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Faith in the System : Inmates across the nation are turning to religion in some form. But is it sincere or spin control?

October 11, 1994|ROY RIVENBURG | TIMES STAFF WRITER

Indiana state prisoner No. 922335, better known as boxing-champ-turned-rapist Mike Tyson, converts to Islam in the tank.

Deposed Panamanian president (and drug smuggler) Manuel Noriega encounters Jesus while doing time in Miami.

And Wall Street wizard Ivan Boesky grows a rabbinical beard and studies Judaism behind bars.

Around the nation, jailhouse solitude seems to have a way of stirring inmate introspection and spiritual interest. In Los Angeles, O.J. Simpson is said to be reading the Bible. In other cities, everyone from convicted cannibal Jeffrey Dahmer to Manson Family member Tex Watson has joined the cavalcade of converts.

Is it sincere remorse or cynical spin control? Prison religion presents a baffling juxtaposition of good and evil, one that has inspired wonder, skepticism--and a sometimes strange array of ministries.

In addition to representatives of such established deities as Allah and Christ, inmates have followed maharishis, voodoo practitioners, Scientologists, medicine men and the infamous Church of the New Song, a prison-based faith whose sacraments were sherry and steak.

Convicts have also been known to profess an interest in studying Scripture--occasionally because contraband has been hidden in hollowed-out Bibles, but more often because of genuine spiritual longing.

"People are too quick to assume that jailhouse converts (are faking)," says UCLA law professor John Shepard Wiley Jr., a former federal prosecutor. "Actually, prison is the kind of environment that might well prompt a conversion. It's a shattering . . . monkish existence . . . a complete change in your life. Sure, some turn to the worst instincts. But I don't think it's implausible that some turn to the best."

Indeed, for many inmates, God offers the only real shot at secular as well as spiritual salvation, says Whitney T. Kuniholm, executive vice president for Prison Fellowship USA, the Christian ministry founded by Watergate ex-con Charles Colson:

"You can have job programs, literacy programs, drug programs and educational programs, but unless something changes on the inside (of a person), that stuff isn't going to make a difference."

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Soul-searching inmates turn to religion for several reasons.

"The initial factors usually have little to do with spirituality," says Don Smarto, a former probation officer and assistant warden who now directs the Institute for Prison Ministries at the Billy Graham Center in Wheaton, Ill. "On a psychological level, they're bargaining . . . praying for a miraculous intervention (to get them out of jail)."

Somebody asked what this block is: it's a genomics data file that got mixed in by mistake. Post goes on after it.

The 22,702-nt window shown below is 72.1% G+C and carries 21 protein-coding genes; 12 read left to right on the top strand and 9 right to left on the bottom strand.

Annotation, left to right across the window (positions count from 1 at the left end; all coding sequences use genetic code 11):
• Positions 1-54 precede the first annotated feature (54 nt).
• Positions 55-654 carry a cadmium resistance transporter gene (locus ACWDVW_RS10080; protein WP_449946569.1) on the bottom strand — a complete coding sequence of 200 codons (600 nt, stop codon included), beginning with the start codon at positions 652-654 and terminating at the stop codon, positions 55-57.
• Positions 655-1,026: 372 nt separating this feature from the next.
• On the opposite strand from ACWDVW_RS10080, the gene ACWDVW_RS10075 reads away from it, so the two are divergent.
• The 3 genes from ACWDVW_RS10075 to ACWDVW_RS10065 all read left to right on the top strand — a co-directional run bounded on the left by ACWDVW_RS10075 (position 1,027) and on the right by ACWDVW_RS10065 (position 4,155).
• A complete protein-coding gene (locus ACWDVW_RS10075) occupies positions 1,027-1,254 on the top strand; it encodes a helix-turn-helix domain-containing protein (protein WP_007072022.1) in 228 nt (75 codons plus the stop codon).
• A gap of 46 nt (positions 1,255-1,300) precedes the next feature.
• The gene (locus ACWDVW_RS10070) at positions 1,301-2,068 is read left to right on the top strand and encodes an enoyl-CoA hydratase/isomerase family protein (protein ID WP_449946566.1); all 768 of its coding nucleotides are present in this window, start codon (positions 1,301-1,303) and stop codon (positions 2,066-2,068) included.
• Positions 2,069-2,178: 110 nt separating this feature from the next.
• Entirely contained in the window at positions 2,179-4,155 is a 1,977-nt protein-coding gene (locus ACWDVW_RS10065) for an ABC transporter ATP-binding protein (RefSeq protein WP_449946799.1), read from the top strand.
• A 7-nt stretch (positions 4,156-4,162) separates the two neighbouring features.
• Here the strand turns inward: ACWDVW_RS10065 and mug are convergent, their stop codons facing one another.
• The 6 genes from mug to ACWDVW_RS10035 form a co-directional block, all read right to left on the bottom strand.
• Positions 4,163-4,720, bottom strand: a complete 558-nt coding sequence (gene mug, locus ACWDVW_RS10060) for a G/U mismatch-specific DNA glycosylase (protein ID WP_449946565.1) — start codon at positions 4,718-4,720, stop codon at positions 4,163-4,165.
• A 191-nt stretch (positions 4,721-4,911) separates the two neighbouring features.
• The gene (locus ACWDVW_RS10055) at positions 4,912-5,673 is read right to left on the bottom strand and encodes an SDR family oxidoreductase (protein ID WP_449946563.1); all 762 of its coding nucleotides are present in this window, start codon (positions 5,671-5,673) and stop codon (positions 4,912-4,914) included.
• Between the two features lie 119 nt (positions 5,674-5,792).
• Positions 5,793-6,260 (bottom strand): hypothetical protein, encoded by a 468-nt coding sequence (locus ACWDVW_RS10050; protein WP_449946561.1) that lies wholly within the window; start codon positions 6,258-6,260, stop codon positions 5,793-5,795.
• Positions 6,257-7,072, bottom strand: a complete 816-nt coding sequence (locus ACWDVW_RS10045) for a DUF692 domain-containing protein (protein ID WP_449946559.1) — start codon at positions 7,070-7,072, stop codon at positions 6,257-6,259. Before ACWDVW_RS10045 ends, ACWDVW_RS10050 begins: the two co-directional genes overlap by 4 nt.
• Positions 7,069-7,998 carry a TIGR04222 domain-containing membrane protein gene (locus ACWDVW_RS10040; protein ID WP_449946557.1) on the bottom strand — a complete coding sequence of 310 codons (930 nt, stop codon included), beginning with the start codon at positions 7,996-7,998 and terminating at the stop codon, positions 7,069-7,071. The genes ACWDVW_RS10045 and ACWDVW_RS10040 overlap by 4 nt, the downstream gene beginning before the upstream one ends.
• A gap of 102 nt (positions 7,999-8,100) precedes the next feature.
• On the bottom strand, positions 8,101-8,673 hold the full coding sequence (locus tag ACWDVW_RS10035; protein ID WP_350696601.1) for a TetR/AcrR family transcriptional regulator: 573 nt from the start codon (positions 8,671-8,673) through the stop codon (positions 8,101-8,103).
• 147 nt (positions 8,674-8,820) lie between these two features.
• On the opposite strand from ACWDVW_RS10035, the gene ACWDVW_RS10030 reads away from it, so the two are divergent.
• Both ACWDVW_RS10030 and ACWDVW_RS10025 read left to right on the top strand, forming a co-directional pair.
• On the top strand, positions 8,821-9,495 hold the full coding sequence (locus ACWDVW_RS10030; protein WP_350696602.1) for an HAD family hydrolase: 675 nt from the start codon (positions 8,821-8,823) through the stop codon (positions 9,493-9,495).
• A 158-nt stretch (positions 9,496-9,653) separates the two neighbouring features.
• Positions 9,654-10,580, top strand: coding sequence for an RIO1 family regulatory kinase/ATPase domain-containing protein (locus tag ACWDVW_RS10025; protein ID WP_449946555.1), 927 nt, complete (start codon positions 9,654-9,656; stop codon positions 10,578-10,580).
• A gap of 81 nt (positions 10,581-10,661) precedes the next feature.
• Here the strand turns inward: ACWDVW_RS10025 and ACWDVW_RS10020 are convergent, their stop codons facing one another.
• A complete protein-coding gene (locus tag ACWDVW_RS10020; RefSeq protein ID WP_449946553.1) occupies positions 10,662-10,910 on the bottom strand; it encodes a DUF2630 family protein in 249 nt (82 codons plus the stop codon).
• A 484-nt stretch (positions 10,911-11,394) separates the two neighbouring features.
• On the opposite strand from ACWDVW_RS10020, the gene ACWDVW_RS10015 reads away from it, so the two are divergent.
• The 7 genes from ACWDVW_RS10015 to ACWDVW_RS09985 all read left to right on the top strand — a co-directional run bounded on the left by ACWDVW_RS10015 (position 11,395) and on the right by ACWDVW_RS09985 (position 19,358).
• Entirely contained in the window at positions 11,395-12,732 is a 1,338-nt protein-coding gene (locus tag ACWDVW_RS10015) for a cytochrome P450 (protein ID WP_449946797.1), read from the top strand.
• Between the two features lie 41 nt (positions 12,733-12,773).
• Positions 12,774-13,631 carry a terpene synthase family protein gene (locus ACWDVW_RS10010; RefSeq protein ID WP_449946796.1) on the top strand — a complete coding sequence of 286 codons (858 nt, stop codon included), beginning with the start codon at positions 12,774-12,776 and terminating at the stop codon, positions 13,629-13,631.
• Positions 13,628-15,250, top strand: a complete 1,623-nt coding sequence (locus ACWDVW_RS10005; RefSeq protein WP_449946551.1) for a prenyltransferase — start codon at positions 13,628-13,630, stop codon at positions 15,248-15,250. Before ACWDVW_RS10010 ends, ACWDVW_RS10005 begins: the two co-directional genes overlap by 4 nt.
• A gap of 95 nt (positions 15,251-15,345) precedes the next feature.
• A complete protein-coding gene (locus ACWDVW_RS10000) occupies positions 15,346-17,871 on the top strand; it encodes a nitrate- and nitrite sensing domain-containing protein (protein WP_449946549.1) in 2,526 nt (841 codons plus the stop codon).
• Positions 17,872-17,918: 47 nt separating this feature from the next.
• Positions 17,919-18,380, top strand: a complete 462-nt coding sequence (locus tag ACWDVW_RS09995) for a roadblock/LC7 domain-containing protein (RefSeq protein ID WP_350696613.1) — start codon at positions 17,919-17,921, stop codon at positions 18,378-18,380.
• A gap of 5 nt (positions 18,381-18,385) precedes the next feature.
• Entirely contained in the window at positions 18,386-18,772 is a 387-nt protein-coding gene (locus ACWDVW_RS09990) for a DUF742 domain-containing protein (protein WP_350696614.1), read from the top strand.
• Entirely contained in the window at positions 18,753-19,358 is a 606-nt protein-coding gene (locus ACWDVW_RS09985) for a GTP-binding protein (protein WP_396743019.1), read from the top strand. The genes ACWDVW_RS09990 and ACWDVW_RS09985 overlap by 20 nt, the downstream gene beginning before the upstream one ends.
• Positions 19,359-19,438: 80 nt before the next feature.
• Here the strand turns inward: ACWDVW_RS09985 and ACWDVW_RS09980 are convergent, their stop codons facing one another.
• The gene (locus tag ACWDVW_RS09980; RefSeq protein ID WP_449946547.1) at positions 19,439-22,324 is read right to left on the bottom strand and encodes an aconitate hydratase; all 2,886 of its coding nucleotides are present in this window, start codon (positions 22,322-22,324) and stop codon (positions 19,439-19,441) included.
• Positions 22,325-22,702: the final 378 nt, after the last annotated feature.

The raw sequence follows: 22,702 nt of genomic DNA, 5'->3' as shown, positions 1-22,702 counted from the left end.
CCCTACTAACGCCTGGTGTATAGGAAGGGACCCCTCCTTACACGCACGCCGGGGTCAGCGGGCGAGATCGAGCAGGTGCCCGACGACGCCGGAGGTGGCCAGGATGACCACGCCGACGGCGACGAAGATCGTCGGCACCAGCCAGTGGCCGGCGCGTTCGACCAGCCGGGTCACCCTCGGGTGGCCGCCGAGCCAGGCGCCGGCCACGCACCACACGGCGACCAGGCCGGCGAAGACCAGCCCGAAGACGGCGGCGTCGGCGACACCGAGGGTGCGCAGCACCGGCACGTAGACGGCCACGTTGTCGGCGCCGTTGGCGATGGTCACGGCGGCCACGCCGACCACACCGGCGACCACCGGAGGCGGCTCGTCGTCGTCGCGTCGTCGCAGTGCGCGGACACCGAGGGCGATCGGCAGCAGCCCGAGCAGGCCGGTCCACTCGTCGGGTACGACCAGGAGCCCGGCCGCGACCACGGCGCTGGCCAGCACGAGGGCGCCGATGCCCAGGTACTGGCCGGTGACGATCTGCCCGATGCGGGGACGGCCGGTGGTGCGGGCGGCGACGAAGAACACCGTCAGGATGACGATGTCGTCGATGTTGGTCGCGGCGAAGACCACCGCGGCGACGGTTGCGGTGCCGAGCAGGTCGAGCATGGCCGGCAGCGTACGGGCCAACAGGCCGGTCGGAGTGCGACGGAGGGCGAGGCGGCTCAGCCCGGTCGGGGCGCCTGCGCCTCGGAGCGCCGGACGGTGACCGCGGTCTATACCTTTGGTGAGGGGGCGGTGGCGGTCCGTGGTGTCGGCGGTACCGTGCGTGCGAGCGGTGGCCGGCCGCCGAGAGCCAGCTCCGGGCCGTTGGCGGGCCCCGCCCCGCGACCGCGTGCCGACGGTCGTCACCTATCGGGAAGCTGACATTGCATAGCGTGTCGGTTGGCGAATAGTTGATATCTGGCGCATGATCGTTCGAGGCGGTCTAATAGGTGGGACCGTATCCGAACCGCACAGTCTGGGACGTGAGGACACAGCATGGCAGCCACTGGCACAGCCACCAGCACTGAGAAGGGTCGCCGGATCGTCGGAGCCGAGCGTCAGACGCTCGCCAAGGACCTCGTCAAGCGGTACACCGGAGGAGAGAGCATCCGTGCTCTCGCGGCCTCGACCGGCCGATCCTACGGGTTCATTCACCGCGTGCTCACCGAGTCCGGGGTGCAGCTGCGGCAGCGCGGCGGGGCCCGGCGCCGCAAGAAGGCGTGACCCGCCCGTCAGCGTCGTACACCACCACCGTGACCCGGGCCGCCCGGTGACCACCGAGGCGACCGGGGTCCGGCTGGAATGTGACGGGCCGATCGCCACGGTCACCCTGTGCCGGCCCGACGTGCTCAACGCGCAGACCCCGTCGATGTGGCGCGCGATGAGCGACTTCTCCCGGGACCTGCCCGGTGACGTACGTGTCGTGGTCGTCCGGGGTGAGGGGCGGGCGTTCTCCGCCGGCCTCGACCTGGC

They might also be enamored with the tranquillity of penitentiary chapels, the doughnuts and cookies offered by some prison ministries or the chance to mingle with women volunteers.

"But God can use any motivation to reach someone," says Bill Moors, a Seventh-day Adventist chaplain at Vacaville.

That also is the philosophy behind Dallas-based Bill Glass Ministries, which travels to prisons with an entourage of magicians, comedians, karate demonstrators, yo-yo champions, musicians, NASCAR racing vehicles, Christian motorcyclists and a spate of celebrities (such as former quarterback Roger Staubach, boxer Ernie Shavers and jewel thief Jack (Murph the Surf) Murphy).

"Anything that will draw them out to a meeting" is used, explains Glass spokeswoman Coleen Rohrer. Once there, the hope is that somehow the message will connect and inspire deeper introspection.

A 1992 Rutgers University study concluded that prisoners seek God to cope with "depression, guilt and self-contempt" and to gain "a sense of self-control, an ability to restrain anger."

They don't necessarily do it with Christianity, however.

In the West, Native American spiritual leaders conduct sweat lodge ceremonies for prisoners. Incarcerated converts to Judaism celebrate bar mitzvahs. And among black prisoners, recruits to Islam number about 30,000 a year, according to research by the American Muslim Council.

(Christian conversion experiences run as high as 150,000 a year among the nation's 1 million inmates, but most "commitments to Christ" don't last and some prisoners convert several times annually, says Rutgers criminal justice professor Todd Clear.)

Penitentiaries also have granted access to Rosicrucians, astrologers, gurus and witches. During the 1970s, California inmates dabbled in Zen Buddhism. "Prison is an ideal place to meditate," a Zen master told Newsweek at the time. "We teach you to look at a wall to start meditation--(and) prisons have lots of walls."

Today, Zen isn't even on the map. Also gone is Transcendental Meditation, whose leaders decided California should pay $1,500 per inmate for yoga training, an offer the state meditated upon and declined.

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